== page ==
Dublin, Banana Island

Dublin, Banana Island

Dublin is 11 miles long  and  1.3 quarters miles wide with seven hills and seven beaches and a population of 842 (2012). Dublin is full of backyard gardens, big breadfruit trees and rare and delightful butterflies. In the morning, you will be greeted by beautiful sounds of strange and beautiful birds. Dublin was once controlled [...]
York

York

York is a distinctly Krio village with a rich history though the village also comprises of various other tribes. Prior to the arrival of the liberated slaves, the Sherbro were settled in the area and the village as called Momimi. York village is over 200 years old, predominantly Christian with old churches and beautiful layout [...]
St John’s Maroon Church

St John’s Maroon Church

This church was built by the Maroons who arrived in the colony in 1800 as black returnees from Jamaica who were reputed to be accomplished stone masons. It is thought they converted to Christianity through the influence of the Nova Scotians who were already in the Colony. The church erected in 1822, was seen as [...]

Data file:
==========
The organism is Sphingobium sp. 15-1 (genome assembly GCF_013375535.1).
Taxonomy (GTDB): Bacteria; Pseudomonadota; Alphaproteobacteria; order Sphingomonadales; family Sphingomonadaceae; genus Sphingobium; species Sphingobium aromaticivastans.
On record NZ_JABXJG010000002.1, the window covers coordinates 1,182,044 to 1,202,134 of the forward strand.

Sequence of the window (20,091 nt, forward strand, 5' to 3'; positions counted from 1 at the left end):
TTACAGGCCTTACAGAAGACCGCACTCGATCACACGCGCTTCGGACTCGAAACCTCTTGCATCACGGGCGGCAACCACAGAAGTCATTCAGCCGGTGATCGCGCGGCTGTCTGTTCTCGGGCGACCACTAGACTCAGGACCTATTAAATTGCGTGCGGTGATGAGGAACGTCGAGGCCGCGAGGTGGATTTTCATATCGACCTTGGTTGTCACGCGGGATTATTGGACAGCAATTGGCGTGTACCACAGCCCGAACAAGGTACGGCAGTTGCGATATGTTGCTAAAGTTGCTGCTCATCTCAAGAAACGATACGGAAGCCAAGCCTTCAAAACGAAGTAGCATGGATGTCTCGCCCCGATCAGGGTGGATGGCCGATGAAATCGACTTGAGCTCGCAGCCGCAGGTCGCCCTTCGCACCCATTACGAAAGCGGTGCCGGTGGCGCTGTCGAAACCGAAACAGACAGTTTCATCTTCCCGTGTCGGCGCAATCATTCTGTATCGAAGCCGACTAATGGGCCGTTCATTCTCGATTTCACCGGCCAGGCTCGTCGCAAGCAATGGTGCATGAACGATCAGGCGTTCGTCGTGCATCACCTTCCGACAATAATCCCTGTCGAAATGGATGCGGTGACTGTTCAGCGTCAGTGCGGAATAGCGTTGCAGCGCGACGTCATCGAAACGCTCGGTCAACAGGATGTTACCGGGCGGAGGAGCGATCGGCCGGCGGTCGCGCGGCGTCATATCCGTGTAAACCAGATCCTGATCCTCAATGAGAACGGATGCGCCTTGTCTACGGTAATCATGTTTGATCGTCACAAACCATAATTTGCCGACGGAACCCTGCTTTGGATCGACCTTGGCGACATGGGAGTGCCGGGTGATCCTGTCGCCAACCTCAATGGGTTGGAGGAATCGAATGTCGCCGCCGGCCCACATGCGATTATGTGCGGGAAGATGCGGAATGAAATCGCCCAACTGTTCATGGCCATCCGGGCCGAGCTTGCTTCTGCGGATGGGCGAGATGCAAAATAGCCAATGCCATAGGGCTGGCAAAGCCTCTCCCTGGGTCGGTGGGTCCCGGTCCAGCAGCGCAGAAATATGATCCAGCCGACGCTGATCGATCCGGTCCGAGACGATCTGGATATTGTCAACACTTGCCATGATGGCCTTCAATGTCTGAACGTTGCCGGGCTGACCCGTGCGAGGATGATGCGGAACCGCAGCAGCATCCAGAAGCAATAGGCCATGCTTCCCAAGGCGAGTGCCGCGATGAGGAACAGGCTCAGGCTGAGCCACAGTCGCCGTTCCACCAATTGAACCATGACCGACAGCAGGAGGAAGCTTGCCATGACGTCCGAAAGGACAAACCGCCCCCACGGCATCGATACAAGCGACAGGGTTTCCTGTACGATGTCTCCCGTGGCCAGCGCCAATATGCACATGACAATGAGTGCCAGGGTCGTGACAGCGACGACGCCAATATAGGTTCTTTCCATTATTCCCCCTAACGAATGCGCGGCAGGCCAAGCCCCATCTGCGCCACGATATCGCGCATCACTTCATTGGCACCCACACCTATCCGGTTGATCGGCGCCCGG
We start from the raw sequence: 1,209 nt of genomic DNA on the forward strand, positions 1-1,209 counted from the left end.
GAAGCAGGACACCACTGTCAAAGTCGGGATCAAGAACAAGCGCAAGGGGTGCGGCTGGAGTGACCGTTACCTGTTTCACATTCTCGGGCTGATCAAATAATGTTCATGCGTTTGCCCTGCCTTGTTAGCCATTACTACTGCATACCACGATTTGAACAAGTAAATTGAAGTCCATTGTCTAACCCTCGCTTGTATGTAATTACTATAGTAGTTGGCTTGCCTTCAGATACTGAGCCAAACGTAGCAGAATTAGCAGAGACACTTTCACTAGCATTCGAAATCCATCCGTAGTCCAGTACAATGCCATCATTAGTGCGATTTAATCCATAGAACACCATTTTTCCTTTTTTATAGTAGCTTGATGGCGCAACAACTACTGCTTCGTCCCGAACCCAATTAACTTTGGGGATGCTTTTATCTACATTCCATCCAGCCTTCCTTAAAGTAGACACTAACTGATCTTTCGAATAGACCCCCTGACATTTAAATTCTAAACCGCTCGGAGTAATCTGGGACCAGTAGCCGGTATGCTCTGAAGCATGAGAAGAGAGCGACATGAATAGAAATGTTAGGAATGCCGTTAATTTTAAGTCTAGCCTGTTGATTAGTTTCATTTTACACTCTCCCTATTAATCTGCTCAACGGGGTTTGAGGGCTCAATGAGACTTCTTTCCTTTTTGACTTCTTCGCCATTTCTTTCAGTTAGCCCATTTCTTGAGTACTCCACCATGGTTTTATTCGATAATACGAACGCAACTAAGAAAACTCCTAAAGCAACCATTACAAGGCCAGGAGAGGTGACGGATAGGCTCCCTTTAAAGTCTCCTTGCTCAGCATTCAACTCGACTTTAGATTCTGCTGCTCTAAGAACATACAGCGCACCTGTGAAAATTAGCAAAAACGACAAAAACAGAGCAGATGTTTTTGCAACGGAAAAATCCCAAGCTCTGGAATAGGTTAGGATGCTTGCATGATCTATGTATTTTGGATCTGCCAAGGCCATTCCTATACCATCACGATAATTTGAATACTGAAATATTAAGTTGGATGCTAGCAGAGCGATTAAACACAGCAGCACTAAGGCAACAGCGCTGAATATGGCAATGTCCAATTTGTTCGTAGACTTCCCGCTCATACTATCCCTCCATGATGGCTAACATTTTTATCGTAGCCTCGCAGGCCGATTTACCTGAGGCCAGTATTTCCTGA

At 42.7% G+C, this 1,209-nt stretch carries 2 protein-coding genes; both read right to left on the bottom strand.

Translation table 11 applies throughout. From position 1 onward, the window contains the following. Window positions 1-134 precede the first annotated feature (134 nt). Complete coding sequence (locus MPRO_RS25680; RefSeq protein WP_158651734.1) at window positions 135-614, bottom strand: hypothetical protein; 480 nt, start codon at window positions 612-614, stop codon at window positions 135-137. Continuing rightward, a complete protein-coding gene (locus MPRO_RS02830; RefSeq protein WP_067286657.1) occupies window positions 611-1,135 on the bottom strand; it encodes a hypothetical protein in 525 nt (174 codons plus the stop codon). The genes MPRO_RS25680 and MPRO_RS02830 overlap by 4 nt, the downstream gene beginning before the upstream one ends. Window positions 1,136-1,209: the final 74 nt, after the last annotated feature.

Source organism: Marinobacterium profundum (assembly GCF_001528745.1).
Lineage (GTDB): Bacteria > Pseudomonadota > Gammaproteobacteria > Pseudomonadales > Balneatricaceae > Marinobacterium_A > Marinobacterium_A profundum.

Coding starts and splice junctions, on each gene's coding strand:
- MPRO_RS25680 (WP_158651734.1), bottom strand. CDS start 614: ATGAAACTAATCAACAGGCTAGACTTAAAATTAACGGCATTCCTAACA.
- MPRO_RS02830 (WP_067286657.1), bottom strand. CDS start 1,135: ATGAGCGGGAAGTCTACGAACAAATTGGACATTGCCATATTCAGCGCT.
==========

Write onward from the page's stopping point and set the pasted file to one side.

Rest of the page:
The Wharf Steps and Old Guard House

The Wharf Steps and Old Guard House

These flights of stone steps are one of the stone architecture erected during the governorship of Governor Charles Macarthy. They lead down from Wallace Johnson Street and were completed in 1818. They are often wrongly referred to as the “Portuguese Steps”. The Guard House at the top of the steps was built in 1819.
St George’s Cathedral

St George’s Cathedral

As the drive to make the Sierra Leone Colony a Christian community continued, Governor Maxwell sent a memo to the Secretary of State for the colonies requesting the construction of a church to serve as a place of worship for the citizens. The foundation was laid in 1817 by Governor MacCarthy and construction was complete [...]
St Charles’ Church, Regent

St Charles’ Church, Regent

As the Liberated African Villages grew, it was decided that structures had to be established to cater for the spiritual and educational welfare of the emerging communities. The government agreed to finance the construction of schools and churches. In 1816, the government financed the building of a stone church the Regent, one of the Liberated [...]
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